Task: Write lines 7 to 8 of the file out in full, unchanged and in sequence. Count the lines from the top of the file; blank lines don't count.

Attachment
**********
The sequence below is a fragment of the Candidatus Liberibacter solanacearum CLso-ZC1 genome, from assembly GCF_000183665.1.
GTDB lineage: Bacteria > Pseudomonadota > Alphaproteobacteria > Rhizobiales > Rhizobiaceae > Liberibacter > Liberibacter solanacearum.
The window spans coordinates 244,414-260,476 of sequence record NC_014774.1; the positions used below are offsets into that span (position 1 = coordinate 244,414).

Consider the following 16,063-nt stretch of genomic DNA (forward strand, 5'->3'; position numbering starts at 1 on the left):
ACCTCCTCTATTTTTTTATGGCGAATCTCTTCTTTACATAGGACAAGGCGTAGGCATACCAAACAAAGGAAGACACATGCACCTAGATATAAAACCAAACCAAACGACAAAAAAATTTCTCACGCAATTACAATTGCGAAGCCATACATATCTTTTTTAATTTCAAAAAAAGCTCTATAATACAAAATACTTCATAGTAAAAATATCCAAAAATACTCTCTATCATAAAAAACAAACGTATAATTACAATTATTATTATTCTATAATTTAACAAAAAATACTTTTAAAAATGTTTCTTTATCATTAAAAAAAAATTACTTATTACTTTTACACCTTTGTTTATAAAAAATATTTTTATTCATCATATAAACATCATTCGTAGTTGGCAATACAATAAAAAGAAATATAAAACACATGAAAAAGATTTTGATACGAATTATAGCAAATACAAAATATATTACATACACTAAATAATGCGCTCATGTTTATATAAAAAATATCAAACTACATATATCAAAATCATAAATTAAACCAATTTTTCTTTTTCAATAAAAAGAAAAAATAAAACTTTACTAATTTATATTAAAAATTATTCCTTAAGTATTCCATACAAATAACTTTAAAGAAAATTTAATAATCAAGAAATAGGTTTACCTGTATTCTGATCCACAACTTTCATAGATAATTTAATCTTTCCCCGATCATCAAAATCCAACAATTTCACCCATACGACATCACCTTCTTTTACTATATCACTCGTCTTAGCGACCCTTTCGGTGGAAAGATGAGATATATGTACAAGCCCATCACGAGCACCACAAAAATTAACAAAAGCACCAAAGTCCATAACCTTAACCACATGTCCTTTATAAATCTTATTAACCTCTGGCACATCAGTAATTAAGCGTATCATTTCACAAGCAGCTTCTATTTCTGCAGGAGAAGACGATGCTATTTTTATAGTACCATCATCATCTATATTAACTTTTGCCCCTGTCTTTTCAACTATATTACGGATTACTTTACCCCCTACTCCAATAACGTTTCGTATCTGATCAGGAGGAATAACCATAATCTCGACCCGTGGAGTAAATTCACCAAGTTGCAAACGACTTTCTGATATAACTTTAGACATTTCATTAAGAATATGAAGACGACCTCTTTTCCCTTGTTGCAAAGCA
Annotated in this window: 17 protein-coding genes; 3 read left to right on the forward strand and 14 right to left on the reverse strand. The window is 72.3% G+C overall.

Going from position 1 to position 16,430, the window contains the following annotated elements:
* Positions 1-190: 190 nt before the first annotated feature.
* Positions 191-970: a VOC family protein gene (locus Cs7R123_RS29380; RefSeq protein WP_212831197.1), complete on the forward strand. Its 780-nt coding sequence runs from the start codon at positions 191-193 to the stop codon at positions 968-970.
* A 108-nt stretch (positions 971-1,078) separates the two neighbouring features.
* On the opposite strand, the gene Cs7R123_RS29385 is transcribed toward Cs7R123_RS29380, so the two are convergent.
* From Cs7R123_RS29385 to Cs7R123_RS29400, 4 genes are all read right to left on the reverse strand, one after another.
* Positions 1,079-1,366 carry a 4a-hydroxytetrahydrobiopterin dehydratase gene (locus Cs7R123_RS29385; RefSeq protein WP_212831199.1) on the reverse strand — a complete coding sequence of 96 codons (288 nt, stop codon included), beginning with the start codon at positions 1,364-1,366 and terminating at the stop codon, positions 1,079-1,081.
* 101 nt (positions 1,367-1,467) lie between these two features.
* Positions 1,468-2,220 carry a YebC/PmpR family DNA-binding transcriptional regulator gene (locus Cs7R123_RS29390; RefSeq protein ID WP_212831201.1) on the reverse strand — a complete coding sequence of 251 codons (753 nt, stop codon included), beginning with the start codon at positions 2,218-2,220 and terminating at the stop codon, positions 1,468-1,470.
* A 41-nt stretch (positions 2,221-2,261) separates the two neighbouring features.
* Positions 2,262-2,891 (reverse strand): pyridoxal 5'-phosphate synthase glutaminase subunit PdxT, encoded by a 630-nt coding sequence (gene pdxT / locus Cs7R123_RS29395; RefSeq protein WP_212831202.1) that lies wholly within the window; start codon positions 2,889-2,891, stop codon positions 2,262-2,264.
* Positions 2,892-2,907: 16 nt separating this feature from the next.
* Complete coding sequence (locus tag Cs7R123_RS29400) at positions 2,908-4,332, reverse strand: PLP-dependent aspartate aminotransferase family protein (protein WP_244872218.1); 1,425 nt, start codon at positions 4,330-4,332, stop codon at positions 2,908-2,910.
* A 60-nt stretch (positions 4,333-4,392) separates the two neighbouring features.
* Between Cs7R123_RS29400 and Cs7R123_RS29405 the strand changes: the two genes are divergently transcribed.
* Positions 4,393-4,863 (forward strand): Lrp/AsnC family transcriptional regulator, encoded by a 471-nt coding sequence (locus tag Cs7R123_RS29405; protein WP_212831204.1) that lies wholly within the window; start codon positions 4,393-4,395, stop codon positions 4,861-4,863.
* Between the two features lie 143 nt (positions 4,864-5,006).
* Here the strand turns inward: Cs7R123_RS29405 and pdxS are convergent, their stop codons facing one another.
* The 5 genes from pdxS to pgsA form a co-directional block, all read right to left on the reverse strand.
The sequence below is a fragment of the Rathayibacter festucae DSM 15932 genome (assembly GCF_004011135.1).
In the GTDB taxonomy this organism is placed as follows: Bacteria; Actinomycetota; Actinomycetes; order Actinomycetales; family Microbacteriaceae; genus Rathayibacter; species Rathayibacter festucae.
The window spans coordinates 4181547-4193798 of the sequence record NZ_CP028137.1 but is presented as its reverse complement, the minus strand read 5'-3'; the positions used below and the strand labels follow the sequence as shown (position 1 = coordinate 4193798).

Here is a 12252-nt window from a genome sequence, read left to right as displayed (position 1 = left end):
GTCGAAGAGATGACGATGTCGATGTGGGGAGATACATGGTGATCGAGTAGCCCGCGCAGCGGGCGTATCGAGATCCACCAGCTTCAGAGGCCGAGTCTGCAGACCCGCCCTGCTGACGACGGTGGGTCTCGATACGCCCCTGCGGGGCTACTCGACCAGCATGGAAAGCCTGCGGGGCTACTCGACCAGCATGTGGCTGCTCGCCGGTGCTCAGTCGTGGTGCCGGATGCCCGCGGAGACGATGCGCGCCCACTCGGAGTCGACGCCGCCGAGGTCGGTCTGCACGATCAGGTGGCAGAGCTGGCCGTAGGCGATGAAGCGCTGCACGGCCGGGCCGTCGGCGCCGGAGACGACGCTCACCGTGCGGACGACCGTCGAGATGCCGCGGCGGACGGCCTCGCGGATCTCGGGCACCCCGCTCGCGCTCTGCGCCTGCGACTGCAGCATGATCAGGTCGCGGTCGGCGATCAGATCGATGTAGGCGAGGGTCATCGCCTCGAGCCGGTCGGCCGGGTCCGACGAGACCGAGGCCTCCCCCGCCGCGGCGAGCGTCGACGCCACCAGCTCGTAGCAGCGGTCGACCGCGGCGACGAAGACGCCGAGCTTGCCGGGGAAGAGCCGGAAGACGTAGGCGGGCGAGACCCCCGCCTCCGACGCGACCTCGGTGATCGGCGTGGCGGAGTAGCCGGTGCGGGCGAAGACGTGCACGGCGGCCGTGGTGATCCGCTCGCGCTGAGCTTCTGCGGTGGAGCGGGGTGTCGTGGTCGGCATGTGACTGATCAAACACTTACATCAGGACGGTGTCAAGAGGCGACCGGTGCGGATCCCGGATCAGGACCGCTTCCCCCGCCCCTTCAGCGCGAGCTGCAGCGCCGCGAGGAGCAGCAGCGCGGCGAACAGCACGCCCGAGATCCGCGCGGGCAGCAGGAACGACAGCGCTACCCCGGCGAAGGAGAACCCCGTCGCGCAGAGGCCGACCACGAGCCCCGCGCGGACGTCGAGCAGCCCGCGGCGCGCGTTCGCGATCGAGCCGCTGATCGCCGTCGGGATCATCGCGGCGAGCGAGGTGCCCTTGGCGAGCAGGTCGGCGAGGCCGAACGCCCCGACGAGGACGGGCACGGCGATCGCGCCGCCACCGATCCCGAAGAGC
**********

Going from position 1 to position 16,430, the window contains the following annotated elements:
* Positions 1-190: 190 nt before the first annotated feature.